"A limited sphere of action may explain why they eventually grew restless to go home and leapt at an opportunity to join a fleet that was setting sail for Persia to deliver the princess Kokechin to her intended lord Arghun. Marco’s account of the mission is corroborated in both Chinese and Persian sources, including the names he gives of the three envoys of Arghun who left China and the one who arrived in Persia. The Polos do not feature in either source, and it seems highly improbable that, as we hear, Khubilai entrusted the royal bride to their personal care. But the evidence indubitably puts them on the fleet of junks that sailed in 1291 from Quanzhou, through the South China Sea and Strait of Malacca, and into the Indian Ocean." -Nigel Cliff, The Travels by Marco Polo, Penguin Classic, 2016
The journey took 18 months and by the time they arrived Arghun was dead and his brother Geykhatu was the reigning khan.
Ilkhanid, Irinjin Turji/Gaykhatu (690-694 AH), Gold Dinar, Tabriz 693 AH, 4.33g
Ref: A 2158
Kokechin was given to Arghun's son Ghazan. Kokechin was the inspiration for the character of the Blue Princess in the Netflix series Marco Polo. (see: https://www.bustle.com/articles/55800-was-the-blue-princess-from-marco-polo-real-the-true-story-is-stranger-than-fiction)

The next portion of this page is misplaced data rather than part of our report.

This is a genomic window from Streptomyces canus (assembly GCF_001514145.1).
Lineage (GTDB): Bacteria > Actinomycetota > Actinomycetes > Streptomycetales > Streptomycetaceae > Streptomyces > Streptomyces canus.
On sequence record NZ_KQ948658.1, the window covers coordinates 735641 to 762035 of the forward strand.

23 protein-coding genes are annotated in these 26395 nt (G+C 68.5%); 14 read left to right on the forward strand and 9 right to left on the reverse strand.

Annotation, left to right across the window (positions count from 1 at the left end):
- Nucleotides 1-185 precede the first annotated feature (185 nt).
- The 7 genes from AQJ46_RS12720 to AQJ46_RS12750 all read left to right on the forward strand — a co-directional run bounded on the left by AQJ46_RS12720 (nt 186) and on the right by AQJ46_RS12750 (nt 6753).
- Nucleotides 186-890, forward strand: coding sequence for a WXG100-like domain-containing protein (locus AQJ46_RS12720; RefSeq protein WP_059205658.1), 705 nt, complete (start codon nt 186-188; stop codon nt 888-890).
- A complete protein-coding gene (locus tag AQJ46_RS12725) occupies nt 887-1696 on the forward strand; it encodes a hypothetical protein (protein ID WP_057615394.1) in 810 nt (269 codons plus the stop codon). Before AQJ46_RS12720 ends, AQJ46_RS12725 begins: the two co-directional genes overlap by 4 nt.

Arghun enthroned with his khatun (possibly Quthluq Khatun) by Sayf al-Vâhidî circa 1430. Image public domain via Wikipedia.
Islamic, Mongols, Ilkhanids, Arghun, AH 683-690 / AD 1284-1291, AR Dirham (22mm, 2.43g, 12h), Hawk and Sun type, Tabriz, AH 688 = AD 1289
Obv: 'Hakanu Ariba Argunu Deledkeguluk Tabriz Sen Arghun' ('this coin was struck in Tabriz by Arghun, the vice-regal governor of the Great Khan' in Uygur); below, Hawk to right with sun-face behind.
Rev: in the inner field, 'la ilah illa Allah Muhammad rasul Allah' (There is no God but God, Muhammad is the messenger of God' in Arabic) in three lines; in outer margin, 'darb Tabriz sana tis' wa-thamanin wa-sittami'a' ('struck in Tabriz in the year 8 and 80 and 600' in Arabic)
Ref: Diler Ar-172
Arghun's son Ghazan and his cousin, Baydu, son of Ṭaraqāy and grandson of Hülegü the founder of the Ilkhanid dynasty, both posed a threat to Geykhatu's reign. A rebellion in Bhagdad, led by Ṭaghāchār in 1295, led to the execution of Geykhatu and brought Baydu to power. Baydu only reigned 4 months before Ghazan overthrew him. This coin issued by Baydu:
Ilkhan, Baydu, 1295, AR dirhem (17mm, 2.67g), Uncertain date and mint.
Obv: Kalima (Muslim profession of faith) within a square, mint and date around (only partially seen)
Rev: inscription in a mixture of Arabic and Uighur: Kaganu nereber Baydunun delegteguluk son ("Struck in the name of the Khan, Baidu")
Ref: Mitchiner World of Islam (MWoI) cf.1588.
Ghazan converted to Islam on June 16, 1295, and took the name Mahmud to gain support to amir Naruz in overthrowing Baydu. Thanks to some help from numisforum member DLTCoins, I can now identify these two coins as Album 2168C, coins of Ghazan khan, likely from AH 697 (reported by Album as the only known year for this coin). The "hawk & sun" design sometimes attributed as "Simurgh" a mythical bird.